Modification of a desktop FFF printer via NIR laser addition for upconversion 3D printing

Adilet Zhakeyev, Rohith Devanathan, Jose Marques-Hueso

Research output: Contribution to journalArticlepeer-review

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Traditional photopolymer-based 3D printing methods require sequential printing of thin layers, due to short penetration depths of UV or blue light sources used by these techniques. In contrast, upconversion 3D printing circumvents the layer-by-layer limitation by taking advantage of upconversion luminescence processes and the high penetration depths offered by near-infrared (NIR) lasers, allowing for selective crosslinking of voxels at any depth or position within the resin container. The implementation of this technique required the construction of a 3D printer with the ability of focusing the laser on any point of the space. For this, a low-cost fused filament fabrication (FFF) printer was modified by incorporating a 980 nm laser and laser control circuit. The total cost of the parts required for modification was £180. With enhanced penetration depths up to 5.8 cm, this method also allows for printing inside or through existing 3D printed parts. This opens doors for restoration of broken items, in situ bioprinting, 3D-circuitry, and notably, 3D printing inside cavities of a different material, illustrating numerous opportunities for practical applications.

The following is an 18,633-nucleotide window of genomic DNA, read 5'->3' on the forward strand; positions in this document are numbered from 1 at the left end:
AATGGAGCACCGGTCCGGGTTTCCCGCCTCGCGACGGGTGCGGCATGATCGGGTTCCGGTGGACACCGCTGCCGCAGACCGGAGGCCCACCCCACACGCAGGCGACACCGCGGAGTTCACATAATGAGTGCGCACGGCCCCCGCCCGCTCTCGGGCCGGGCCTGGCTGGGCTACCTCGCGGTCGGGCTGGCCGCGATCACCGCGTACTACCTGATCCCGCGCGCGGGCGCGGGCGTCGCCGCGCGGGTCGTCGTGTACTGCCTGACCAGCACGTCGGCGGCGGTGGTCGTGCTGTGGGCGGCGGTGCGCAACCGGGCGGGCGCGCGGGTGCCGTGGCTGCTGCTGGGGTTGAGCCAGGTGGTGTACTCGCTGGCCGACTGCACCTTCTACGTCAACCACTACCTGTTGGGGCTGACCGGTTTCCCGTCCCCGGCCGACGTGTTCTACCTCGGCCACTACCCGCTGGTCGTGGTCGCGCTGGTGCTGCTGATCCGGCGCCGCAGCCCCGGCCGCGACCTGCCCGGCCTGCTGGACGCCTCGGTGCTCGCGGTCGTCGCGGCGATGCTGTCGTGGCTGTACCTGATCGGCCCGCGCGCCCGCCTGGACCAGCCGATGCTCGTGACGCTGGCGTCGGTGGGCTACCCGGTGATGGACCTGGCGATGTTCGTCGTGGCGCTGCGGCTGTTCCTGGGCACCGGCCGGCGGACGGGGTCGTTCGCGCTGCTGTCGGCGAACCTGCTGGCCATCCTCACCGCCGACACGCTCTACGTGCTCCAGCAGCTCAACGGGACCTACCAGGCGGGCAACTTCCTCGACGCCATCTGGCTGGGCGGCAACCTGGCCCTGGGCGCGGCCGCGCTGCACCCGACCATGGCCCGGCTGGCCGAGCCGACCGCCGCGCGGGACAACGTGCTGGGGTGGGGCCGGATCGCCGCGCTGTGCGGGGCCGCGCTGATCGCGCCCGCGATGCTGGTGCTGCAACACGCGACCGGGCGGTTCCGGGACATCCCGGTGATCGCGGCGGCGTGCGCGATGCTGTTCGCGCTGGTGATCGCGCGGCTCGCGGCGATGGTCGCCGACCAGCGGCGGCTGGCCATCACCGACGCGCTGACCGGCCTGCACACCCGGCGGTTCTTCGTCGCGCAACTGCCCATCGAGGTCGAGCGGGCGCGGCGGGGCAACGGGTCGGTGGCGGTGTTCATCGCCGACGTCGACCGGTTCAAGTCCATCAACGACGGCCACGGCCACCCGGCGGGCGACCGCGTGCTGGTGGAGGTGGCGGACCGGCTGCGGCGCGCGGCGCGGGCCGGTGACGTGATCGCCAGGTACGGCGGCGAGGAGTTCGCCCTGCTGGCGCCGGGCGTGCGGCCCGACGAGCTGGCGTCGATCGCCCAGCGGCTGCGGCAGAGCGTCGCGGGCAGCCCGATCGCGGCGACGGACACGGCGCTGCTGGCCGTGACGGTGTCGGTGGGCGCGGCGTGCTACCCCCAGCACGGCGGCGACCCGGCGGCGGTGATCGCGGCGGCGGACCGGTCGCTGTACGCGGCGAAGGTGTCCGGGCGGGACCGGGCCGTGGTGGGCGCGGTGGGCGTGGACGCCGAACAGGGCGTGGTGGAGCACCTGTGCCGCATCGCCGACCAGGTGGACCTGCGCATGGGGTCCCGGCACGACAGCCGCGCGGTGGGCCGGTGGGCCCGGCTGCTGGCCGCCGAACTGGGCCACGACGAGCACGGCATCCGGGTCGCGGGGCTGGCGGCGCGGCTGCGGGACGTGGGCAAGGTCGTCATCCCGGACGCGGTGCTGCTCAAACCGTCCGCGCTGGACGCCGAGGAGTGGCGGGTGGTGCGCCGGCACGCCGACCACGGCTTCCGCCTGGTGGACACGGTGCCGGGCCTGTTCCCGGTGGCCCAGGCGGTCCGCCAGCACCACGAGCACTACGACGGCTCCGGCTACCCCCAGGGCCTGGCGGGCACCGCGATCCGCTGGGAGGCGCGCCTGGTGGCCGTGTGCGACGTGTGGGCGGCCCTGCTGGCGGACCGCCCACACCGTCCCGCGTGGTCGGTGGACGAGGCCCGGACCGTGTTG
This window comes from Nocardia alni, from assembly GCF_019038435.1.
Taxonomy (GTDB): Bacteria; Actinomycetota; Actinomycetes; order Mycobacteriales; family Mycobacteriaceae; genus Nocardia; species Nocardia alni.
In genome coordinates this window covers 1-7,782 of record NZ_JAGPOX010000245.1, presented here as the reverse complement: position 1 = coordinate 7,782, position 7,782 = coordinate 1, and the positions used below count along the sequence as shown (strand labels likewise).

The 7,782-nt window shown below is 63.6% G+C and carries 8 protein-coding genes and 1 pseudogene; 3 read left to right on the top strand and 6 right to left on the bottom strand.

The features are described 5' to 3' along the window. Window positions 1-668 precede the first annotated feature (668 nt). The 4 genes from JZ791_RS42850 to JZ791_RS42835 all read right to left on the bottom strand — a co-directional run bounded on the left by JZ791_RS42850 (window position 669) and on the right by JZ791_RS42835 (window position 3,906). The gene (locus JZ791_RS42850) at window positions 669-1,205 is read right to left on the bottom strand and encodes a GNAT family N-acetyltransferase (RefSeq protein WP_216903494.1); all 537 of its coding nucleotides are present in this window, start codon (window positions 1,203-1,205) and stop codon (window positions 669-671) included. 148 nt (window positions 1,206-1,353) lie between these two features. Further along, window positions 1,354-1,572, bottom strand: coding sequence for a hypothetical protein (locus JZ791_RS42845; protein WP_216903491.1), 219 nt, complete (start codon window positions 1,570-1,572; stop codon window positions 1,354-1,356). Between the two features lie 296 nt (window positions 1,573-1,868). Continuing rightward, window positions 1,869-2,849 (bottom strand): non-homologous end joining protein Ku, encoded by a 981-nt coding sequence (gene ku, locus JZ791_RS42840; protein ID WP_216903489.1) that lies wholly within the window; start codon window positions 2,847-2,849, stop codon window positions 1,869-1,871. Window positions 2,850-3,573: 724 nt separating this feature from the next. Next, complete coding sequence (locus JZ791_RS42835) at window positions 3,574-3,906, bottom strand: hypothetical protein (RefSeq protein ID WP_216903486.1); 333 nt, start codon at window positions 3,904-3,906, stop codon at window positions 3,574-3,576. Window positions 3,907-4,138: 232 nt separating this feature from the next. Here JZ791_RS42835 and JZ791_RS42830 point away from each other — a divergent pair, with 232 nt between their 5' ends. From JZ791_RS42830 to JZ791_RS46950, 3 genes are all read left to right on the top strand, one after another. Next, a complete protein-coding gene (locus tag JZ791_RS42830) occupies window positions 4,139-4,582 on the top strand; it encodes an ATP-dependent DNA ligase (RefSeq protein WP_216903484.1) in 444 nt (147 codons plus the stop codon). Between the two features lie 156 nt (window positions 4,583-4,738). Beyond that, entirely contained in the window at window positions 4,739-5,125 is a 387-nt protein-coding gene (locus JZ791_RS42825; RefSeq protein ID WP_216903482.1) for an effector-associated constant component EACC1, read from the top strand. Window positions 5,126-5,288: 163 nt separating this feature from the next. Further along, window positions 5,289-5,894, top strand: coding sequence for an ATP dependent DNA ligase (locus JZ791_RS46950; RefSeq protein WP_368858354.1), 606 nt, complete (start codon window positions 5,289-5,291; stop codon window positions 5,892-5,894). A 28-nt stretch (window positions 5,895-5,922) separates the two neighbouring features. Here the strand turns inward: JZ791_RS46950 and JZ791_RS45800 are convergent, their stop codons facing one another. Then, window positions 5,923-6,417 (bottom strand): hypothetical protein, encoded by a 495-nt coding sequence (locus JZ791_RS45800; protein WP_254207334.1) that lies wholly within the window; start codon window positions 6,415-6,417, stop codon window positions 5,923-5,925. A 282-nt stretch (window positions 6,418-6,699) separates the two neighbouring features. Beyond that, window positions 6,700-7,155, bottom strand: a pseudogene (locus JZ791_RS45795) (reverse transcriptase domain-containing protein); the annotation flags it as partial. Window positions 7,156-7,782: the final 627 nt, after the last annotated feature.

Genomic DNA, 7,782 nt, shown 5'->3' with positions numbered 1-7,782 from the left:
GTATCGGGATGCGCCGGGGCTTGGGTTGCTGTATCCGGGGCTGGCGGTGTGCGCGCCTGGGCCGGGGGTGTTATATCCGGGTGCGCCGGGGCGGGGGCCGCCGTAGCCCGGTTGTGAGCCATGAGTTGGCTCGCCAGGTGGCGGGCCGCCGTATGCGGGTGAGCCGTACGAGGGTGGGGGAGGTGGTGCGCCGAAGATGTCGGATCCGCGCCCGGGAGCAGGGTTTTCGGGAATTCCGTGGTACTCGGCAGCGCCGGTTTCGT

Original languageEnglish
Article numbere00520
Early online date19 Mar 2024
Publication statusE-pub ahead of print - 19 Mar 2024


  • FFF printer modification
  • NIR laser stereolithography
  • Upconversion 3D printing

ASJC Scopus subject areas

  • Mechanical Engineering
  • Instrumentation
  • Industrial and Manufacturing Engineering
  • Biomedical Engineering
  • Civil and Structural Engineering


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